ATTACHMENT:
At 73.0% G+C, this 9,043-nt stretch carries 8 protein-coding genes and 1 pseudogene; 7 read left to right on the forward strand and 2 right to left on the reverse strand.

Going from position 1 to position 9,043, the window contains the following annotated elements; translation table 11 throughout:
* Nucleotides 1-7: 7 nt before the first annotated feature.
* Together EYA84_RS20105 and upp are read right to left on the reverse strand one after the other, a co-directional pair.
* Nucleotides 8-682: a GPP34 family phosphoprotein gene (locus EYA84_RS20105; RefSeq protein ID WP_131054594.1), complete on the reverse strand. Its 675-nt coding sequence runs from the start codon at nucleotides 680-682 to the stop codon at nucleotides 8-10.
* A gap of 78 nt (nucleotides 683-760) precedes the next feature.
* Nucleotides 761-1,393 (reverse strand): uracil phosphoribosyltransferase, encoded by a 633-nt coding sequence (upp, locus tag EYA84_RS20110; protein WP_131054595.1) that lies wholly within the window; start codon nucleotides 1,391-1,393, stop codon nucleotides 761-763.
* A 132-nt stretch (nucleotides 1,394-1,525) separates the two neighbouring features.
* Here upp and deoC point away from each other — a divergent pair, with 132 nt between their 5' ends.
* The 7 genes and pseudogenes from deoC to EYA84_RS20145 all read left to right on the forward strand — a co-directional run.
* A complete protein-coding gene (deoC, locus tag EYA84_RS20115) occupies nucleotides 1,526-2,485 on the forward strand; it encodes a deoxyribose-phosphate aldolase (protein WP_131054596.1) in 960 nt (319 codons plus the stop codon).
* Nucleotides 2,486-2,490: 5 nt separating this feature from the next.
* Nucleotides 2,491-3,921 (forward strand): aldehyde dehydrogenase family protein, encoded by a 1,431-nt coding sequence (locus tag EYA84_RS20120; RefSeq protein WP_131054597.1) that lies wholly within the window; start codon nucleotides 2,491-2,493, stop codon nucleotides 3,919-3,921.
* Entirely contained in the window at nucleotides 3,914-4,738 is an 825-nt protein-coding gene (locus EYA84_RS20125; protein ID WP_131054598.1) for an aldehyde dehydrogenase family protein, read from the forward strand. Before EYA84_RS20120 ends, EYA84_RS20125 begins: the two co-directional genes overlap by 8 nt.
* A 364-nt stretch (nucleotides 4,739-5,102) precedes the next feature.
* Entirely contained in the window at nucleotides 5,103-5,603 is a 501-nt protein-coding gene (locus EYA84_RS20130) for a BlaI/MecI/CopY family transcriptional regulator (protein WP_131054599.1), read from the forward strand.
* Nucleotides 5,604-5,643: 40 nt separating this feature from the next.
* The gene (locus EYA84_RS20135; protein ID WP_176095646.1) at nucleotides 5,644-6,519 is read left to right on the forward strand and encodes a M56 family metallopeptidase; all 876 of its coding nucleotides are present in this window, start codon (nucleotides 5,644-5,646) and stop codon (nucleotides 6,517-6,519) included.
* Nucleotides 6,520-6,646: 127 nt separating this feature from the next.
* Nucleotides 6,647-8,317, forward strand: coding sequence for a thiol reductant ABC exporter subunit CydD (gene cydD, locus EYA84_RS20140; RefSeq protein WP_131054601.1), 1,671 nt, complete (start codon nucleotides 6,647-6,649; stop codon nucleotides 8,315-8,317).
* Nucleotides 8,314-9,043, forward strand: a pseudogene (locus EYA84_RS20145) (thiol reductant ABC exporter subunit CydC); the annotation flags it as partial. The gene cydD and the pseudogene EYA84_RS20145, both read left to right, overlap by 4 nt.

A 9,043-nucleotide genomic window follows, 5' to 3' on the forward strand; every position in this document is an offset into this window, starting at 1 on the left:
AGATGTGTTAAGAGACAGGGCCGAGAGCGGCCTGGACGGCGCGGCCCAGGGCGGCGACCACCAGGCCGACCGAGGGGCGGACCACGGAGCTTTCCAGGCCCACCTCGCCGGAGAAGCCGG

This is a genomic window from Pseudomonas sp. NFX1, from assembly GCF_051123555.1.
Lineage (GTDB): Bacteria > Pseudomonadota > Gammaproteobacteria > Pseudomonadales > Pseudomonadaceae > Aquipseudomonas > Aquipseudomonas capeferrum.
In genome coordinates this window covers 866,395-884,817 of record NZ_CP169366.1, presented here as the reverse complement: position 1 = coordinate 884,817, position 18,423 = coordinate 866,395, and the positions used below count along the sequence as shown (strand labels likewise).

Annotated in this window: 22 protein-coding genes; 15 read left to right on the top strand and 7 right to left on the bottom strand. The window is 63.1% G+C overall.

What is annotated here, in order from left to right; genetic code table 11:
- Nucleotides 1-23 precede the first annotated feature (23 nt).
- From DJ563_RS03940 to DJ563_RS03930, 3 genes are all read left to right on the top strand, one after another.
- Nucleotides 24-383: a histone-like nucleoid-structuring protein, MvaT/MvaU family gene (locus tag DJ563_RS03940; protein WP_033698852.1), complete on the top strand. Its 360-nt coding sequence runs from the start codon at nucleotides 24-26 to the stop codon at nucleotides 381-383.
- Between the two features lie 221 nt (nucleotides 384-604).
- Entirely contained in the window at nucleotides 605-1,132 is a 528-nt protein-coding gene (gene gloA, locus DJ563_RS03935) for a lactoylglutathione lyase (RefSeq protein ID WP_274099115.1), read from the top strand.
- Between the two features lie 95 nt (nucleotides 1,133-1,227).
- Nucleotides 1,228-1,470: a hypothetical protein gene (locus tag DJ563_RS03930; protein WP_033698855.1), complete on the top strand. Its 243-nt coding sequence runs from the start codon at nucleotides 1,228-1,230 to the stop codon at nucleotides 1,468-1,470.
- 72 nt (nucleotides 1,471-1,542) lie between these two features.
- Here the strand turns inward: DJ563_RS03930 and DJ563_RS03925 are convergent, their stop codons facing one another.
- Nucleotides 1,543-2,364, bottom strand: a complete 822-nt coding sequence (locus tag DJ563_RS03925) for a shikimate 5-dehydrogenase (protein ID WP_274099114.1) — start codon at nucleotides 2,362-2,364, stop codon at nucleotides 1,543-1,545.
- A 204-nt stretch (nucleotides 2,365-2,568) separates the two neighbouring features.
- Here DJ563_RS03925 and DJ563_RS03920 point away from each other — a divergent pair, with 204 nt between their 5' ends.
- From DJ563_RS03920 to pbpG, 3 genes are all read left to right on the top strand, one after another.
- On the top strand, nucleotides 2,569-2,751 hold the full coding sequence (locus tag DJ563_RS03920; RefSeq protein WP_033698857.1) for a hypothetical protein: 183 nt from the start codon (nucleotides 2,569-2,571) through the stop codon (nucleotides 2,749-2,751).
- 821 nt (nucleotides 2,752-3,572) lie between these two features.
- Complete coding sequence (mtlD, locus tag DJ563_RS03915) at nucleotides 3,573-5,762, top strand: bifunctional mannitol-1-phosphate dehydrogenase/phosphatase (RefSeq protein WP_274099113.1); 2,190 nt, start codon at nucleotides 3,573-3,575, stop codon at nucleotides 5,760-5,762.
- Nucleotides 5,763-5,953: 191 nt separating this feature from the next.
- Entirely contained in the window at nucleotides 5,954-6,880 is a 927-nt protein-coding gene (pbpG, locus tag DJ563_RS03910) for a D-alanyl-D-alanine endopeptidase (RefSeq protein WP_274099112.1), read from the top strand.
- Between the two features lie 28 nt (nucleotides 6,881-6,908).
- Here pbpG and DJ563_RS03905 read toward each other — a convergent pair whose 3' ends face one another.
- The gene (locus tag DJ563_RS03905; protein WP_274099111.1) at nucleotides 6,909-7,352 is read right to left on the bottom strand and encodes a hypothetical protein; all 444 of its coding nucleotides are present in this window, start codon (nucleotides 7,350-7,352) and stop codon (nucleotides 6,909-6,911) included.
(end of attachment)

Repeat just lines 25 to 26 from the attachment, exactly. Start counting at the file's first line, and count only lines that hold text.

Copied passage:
Lineage (GTDB): Bacteria > Pseudomonadota > Gammaproteobacteria > Pseudomonadales > Pseudomonadaceae > Aquipseudomonas > Aquipseudomonas capeferrum.
In genome coordinates this window covers 866,395-884,817 of record NZ_CP169366.1, presented here as the reverse complement: position 1 = coordinate 884,817, position 18,423 = coordinate 866,395, and the positions used below count along the sequence as shown (strand labels likewise).